H. Jay Melosh
Election Year: 2003
Primary Section: 16, Geophysics
Secondary Section: 15, Geology
Membership Type: Member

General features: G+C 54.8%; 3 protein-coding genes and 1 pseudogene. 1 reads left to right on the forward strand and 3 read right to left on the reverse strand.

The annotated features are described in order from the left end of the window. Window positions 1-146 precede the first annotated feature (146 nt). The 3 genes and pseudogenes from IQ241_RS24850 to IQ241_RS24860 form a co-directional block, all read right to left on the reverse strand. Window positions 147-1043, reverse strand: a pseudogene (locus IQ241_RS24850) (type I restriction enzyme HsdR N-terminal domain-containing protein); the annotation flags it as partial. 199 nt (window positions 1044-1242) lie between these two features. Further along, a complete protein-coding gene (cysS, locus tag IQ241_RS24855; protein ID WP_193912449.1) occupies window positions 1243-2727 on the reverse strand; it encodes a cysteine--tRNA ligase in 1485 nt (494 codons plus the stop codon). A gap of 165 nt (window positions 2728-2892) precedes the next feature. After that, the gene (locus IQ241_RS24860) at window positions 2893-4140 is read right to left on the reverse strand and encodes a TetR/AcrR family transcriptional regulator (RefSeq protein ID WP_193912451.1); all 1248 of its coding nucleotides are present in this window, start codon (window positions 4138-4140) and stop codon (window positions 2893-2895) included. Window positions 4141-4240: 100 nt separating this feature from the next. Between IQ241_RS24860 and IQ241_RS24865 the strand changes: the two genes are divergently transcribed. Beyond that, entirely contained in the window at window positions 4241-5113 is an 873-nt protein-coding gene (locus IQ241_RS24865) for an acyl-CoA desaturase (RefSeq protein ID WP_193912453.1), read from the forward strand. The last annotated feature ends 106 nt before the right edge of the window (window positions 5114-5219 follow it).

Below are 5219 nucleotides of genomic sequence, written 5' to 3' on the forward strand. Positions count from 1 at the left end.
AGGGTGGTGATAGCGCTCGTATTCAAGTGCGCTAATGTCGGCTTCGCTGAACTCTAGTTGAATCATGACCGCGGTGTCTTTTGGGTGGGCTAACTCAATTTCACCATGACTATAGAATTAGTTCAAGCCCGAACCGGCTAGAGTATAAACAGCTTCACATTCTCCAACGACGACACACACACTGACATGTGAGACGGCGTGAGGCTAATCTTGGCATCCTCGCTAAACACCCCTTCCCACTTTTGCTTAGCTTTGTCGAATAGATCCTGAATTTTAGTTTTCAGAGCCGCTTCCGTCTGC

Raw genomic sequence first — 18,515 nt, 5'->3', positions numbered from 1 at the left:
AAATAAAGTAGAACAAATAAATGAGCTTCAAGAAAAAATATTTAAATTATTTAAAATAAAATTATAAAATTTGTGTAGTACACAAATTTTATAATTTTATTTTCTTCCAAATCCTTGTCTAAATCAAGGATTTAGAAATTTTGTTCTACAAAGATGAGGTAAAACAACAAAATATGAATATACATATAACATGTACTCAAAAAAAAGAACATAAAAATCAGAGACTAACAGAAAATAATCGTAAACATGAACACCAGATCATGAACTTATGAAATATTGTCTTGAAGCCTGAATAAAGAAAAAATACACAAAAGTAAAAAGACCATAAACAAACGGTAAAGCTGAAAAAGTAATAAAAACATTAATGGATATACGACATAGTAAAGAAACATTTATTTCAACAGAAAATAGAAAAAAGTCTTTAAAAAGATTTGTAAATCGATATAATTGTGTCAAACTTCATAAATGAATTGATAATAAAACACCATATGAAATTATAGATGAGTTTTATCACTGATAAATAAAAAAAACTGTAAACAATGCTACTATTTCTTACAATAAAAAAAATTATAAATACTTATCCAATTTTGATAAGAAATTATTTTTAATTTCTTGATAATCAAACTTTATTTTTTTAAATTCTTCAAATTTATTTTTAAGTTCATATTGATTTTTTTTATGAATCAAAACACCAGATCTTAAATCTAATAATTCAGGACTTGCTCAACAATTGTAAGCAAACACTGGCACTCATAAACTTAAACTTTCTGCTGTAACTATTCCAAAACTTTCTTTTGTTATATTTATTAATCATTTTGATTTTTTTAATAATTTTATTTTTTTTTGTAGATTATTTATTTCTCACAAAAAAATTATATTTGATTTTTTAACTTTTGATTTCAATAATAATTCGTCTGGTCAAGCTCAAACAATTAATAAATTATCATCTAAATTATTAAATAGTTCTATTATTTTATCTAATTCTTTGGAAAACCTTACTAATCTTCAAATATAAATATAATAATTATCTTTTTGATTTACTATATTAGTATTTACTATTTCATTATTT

I am principally interested in the physical processes shaping the surfaces of the terrestrial planets (including the Earth), and in the origin and evolution of the planetary system. One of my major concerns is the process of impact cratering. I also maintain an active research program focused on terrestrial and planetary tectonics and the physics of very large landslides. I am very much attracted by apparent paradoxes, situations where observation and theory seem to be in conflict. Thus, the discovery that the SNC meteorites had been launched from the surface of Mars, in apparent conflict with the best impact cratering theories at the time, was an obvious area needing clarification. In another apparent paradox, very large landslides and collapsing impact craters exhibit a surprisingly high mobility that cannot be explained by current ideas on rock friction. I proposed a mechanism, acoustic fluidization, which successfully explains the long runout of "Sturzstrom" landslides and the form of collapsed impact craters on the Earth and other planets. This mechanism may also explain the now-incontrovertible evidence for very low coefficients of friction along such faults as the San Andreas in California. Continuing work on this process includes both laboratory experiments and theoretical modeling.